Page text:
December 25, 2014



Home is where I learned 

the importance of clam bakes, 
to exfoliate thin layers of skin, 

and how to be quiet. Light bulbs 
shattered easily. I took the sharpness 
and ran it down my thighs. 

Then, there is mother, 
and she says one of us has to leave.
Mother says:
It’s not safe for you to be here. 
No, you’re not safe. 
No, you make it unsafe for us.

I remember a garden, 
and the cats giving over
rabbit tails, thighs, ears, 

parts of heads for us on the front stairs. 
The taxidermy in the basement,
antlers, eyes.

The deer always watched.
The sound of my knees hitting
the brick floor of the kitchen. 

I used to ride my horse to a place 
where even the driest ground
was soaked with water when it rained. 

Out on the boulder, where I could listen 
to the road, and look back at porch-screened-in faces.
Behind them, ever more eyes.

SARAH MARCUS is the author of BACKCOUNTRY (2013, Finishing Line Press) and Every Bird, To You (2013, Crisis Chronicles Press). Her other work can be found at NPR’s Prosody: Pittsburgh Radio for Contemporary LiteratureThe Huffington PostMcSweeney’sCimarron ReviewCALYX JournalSporkLuna Lunaand Marie Claire, among others. She is an editor at Gazing Grain Press and a spirited Count Coordinator for VIDA: Women in Literary Arts. She holds an MFA in poetry from George Mason University and currently teaches and writes in Cleveland, OH.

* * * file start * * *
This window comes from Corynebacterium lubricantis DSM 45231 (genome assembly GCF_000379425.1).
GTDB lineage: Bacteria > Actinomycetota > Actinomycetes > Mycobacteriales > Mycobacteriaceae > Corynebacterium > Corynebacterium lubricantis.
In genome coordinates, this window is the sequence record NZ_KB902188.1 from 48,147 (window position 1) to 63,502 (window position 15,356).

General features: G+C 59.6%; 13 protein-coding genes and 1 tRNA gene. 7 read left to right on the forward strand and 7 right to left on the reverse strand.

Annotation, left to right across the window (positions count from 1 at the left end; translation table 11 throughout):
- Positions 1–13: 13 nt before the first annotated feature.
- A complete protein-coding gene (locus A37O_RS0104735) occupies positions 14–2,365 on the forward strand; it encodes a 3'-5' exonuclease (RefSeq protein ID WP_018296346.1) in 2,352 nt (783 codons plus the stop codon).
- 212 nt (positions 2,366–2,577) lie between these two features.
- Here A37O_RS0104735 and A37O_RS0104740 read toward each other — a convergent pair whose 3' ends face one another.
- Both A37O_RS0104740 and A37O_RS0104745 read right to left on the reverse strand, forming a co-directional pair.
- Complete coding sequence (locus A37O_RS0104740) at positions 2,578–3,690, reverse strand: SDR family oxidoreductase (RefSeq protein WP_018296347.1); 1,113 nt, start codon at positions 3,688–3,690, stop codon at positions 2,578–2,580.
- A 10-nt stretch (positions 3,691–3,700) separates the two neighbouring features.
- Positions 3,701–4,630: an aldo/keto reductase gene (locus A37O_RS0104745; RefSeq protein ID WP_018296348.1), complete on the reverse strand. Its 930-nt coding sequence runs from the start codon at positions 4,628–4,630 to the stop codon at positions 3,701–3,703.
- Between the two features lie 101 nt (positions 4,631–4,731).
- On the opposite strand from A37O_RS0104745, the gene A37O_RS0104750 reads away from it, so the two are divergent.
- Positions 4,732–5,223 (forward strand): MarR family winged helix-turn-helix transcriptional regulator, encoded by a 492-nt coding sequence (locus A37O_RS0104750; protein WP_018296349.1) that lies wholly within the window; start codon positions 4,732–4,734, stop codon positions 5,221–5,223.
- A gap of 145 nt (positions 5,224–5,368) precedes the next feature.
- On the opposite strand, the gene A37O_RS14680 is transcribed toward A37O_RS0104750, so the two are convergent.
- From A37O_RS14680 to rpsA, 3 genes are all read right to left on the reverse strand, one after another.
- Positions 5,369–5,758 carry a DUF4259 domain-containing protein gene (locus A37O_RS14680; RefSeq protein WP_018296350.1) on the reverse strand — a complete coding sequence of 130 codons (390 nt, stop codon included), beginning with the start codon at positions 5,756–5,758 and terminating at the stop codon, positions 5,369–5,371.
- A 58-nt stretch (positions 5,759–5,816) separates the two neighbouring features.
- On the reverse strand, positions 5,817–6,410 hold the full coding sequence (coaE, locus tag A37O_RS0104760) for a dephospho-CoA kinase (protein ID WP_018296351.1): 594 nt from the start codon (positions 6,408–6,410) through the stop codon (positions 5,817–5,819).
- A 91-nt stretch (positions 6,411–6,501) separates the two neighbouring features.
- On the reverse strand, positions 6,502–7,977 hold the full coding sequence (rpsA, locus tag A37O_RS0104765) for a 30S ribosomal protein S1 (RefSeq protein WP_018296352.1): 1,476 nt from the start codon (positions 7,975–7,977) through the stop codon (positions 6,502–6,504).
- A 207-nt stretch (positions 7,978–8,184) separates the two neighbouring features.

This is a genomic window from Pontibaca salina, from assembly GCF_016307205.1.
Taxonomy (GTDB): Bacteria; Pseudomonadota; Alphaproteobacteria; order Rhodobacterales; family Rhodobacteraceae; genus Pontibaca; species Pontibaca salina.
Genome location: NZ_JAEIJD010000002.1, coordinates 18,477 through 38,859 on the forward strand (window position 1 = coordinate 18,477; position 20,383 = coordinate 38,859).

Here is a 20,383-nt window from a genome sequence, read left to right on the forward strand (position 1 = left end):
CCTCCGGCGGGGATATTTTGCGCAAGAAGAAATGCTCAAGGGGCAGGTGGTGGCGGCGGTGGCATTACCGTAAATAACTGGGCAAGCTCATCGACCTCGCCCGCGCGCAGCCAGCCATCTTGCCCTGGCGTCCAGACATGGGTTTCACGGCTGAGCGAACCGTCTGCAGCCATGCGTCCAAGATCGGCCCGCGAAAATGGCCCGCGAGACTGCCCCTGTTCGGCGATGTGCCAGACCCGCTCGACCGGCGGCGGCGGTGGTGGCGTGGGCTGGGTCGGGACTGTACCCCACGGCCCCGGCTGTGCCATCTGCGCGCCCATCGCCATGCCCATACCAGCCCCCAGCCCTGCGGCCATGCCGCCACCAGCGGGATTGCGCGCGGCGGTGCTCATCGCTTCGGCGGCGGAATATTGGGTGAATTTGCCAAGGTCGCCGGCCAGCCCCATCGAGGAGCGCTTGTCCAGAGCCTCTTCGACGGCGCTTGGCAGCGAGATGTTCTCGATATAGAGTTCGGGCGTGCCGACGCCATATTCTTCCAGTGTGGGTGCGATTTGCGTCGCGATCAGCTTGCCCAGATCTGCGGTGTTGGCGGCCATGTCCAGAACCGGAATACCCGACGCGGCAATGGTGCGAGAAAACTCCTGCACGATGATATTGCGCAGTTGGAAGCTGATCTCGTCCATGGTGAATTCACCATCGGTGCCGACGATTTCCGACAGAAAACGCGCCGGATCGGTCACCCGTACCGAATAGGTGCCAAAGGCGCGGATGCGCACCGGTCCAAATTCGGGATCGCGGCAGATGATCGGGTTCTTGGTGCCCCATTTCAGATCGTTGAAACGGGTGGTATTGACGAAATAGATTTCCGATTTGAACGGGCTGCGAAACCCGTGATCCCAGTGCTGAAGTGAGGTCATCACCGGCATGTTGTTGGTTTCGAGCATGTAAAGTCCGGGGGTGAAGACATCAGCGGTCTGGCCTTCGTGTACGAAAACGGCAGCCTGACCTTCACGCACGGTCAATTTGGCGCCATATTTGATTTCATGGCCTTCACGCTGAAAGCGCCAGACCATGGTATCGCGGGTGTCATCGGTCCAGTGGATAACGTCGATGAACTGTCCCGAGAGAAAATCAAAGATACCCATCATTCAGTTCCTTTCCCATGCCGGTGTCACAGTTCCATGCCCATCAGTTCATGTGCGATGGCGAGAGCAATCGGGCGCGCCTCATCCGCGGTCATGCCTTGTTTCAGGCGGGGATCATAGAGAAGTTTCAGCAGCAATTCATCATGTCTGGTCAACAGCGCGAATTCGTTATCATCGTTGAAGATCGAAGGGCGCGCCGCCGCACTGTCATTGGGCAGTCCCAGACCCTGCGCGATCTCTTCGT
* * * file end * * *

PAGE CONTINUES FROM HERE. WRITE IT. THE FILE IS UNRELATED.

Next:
Curatorial note: The following poems are a response to a call for poetry about 
rape culture for the annual Delirious Advent Feature; the call is in turn an 
immediate response to the Rolling Stone story “A Rape on Campus” about rape 
culture at the University of Virginia. However, they are also part of a larger 
conversation about rape in poetry communities. Curated by Jessica Smith and 
Susana Gardner.

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